A continuation of my Raw Feed series on Greg Bear works.
I’m going to call my younger self to task for accepting the clichéd notion that warring parties become more like each other. More how? Technologically, culturally, morally? I can think of plenty historical examples of wars where this isn’t true. (Though, in many, the losing side probably should have become more like their opponents to win.)
Raw Feed (1990): Hardfought, Greg Bear/Cascade Point, Timothy Zahn, 1988.
“Hardfought” combines some fairly good characterization with stylistic techniques (mainly in choice of nomenclature) that convey the alienness of the future and of the ostensible humans in it. There are some old, but nevertheless valid, themes here: that you have to see your enemy as something other than yourself in order to emotionally handle killing them and that in fighting the enemy you become more like them. Bear adds the additional corollary that to really defeat the enemy you must understand them, and this can also mean reaching an agreement. Here the humans develop a mandate much like the brood mind of the alien Senexi, and clone individuals who lose their personal identity. Aryz the Senexi becomes more a creature of his own by studying his captive humans.
There is something compelling about its dual study of the confusion wrought by the conflict of love and duty, the struggle of the individual against group regimentation (here ultimately lost), studying and becoming like your enemy. The alienness of the language cleverly highlights the strangeness of this future war while obscuring (deliberately) some of its details.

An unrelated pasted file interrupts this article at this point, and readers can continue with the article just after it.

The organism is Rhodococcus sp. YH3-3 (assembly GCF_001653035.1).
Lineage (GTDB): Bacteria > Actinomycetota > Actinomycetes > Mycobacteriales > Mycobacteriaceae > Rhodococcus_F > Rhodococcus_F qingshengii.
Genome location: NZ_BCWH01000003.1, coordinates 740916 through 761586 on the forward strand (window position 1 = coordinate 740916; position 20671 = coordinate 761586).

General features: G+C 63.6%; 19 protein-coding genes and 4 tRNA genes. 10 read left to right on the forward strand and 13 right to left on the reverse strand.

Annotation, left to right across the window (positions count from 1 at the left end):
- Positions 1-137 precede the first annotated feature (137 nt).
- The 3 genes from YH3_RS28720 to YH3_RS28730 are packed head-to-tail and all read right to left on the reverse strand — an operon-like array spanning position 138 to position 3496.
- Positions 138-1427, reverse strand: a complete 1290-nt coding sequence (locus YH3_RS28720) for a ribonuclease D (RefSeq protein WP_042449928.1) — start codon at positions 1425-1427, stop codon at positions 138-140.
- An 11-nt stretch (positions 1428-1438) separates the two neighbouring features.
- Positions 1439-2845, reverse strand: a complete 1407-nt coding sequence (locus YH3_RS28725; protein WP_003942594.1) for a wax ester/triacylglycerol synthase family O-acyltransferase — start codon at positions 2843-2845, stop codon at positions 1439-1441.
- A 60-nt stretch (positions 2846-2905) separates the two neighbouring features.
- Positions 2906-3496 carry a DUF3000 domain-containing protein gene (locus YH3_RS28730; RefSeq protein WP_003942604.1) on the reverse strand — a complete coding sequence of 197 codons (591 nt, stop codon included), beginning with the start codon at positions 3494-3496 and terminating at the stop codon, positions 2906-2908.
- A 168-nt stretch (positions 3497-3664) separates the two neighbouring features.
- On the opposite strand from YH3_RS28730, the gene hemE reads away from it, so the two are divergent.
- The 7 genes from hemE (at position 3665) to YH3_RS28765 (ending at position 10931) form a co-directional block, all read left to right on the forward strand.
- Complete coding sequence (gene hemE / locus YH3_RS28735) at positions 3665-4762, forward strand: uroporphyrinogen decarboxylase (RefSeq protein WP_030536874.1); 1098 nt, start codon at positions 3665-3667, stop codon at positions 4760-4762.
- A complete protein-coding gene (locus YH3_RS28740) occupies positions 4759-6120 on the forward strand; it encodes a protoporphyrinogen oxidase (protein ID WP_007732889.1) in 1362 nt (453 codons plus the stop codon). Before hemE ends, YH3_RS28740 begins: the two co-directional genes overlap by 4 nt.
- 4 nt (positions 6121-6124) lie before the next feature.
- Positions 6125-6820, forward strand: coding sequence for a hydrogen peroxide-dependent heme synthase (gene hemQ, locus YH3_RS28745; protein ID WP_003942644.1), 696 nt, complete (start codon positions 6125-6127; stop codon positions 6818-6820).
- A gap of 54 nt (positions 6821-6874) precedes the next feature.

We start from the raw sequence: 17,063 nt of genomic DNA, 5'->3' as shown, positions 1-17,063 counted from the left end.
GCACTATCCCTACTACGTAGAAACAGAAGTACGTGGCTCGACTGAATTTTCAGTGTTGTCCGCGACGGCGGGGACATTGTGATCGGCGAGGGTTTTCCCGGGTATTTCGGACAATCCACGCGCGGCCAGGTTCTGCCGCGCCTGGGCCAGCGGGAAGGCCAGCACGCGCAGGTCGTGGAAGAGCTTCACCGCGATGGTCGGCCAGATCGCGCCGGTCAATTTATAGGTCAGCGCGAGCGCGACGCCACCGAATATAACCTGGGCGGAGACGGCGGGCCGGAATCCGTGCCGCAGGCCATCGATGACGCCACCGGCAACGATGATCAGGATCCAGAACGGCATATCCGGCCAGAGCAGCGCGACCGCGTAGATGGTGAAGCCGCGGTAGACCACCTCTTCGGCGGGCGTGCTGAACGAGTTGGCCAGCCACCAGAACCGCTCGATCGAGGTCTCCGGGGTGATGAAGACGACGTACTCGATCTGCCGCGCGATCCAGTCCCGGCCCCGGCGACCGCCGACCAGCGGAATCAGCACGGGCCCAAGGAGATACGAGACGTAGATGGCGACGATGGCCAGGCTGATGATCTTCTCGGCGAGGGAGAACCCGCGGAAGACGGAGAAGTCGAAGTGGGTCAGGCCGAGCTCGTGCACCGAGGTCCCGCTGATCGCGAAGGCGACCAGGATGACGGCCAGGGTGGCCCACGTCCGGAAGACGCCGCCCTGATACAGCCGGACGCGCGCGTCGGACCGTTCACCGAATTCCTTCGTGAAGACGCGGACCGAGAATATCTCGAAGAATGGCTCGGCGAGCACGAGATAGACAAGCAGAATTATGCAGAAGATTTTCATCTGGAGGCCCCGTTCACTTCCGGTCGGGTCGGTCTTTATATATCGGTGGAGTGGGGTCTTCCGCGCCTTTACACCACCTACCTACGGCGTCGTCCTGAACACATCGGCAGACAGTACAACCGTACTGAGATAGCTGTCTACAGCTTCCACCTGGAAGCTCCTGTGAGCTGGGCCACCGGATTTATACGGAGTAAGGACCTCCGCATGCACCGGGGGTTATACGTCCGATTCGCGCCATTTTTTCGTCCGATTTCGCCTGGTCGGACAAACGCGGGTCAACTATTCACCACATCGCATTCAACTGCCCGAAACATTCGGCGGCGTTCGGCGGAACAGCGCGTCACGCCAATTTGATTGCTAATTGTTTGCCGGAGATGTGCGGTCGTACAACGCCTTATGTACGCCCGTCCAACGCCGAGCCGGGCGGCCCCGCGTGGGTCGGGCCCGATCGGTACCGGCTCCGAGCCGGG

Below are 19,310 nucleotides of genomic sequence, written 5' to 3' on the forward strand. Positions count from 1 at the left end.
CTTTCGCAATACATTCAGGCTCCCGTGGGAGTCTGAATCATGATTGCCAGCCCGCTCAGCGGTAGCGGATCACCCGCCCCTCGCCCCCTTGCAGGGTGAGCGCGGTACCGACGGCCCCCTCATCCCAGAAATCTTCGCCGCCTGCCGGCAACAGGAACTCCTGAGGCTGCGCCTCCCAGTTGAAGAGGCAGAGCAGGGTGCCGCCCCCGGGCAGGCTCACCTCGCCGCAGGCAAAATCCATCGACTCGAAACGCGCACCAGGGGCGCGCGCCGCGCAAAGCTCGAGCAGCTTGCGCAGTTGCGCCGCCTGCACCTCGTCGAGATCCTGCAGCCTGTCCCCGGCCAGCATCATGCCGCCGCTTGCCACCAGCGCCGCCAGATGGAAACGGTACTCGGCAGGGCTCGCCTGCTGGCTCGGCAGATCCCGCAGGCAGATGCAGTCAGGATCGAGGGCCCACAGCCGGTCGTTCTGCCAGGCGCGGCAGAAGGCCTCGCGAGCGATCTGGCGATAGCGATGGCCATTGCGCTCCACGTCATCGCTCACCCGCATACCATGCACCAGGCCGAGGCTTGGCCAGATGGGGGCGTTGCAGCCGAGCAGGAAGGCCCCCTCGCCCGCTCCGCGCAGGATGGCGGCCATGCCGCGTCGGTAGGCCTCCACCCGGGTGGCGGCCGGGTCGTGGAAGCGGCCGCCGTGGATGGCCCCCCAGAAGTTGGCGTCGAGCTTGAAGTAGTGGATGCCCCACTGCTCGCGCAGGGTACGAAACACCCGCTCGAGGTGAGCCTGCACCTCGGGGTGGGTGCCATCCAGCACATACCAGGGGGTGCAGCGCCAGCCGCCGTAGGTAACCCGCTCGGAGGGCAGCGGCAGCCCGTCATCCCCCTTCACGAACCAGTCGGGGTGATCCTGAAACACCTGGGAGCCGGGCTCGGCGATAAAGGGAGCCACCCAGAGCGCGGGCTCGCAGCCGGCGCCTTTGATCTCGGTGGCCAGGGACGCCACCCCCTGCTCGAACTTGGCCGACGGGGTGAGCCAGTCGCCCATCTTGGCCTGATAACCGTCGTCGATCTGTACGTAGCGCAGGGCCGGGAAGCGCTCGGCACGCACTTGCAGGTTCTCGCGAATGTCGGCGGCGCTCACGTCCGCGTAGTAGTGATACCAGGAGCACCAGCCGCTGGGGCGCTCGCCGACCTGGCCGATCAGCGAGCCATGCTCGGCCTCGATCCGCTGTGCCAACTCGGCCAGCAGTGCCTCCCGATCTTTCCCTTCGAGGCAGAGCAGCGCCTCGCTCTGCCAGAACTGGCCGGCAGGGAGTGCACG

I found the most interesting element of the story what I took to be its use of the concept of information theory. Individuals are the bits of information that convey the message of history. According to information theory, if all the bits become the same (as all the humans become Clevas and Prufaxs and other types) the message — history — is lost. The same holds true if a sequence is repeated as seems to be the case at story’s end when Aryz’s experiment is destroyed by humans (all of a identical type). It is implied the humans and Senexi have become so formulized, so inflexible, so unvaried that the end scene of the story has happened many times. “History”, as one Prufax says, “is killed.” The Prufaxs of the experiment never get a chance to assert their differences, introduce information into the system again. A clever use of a rather (for dramatic purposes) abstract concept.
Since I often think award voters make strange choices, I’m not going to ponder long why “Cascade Point” won a Hugo. The description of the central technology, the Collotton drive and resulting Cascade Points, seemed to be vague and so much double talk. (There’s nothing wrong with that — sf authors often use technique to give a veneer of technology and science to an arbitrary concept — it just means the story doesn’t, to me, have a compelling scientific idea at its heart). The idea of Cascade Images being part of alternate universes wasn’t, to my mind, deeply exploited.
The best part of the story was the characterization, particularly of the narrator/captain, and the interaction of crew and passengers that enables the spaceship to find its way back to the proper universe. Nevertheless, I didn’t find that aspect of the story exceedingly well-done just a little better than the usual Analog standard, the magazine where the story was first published.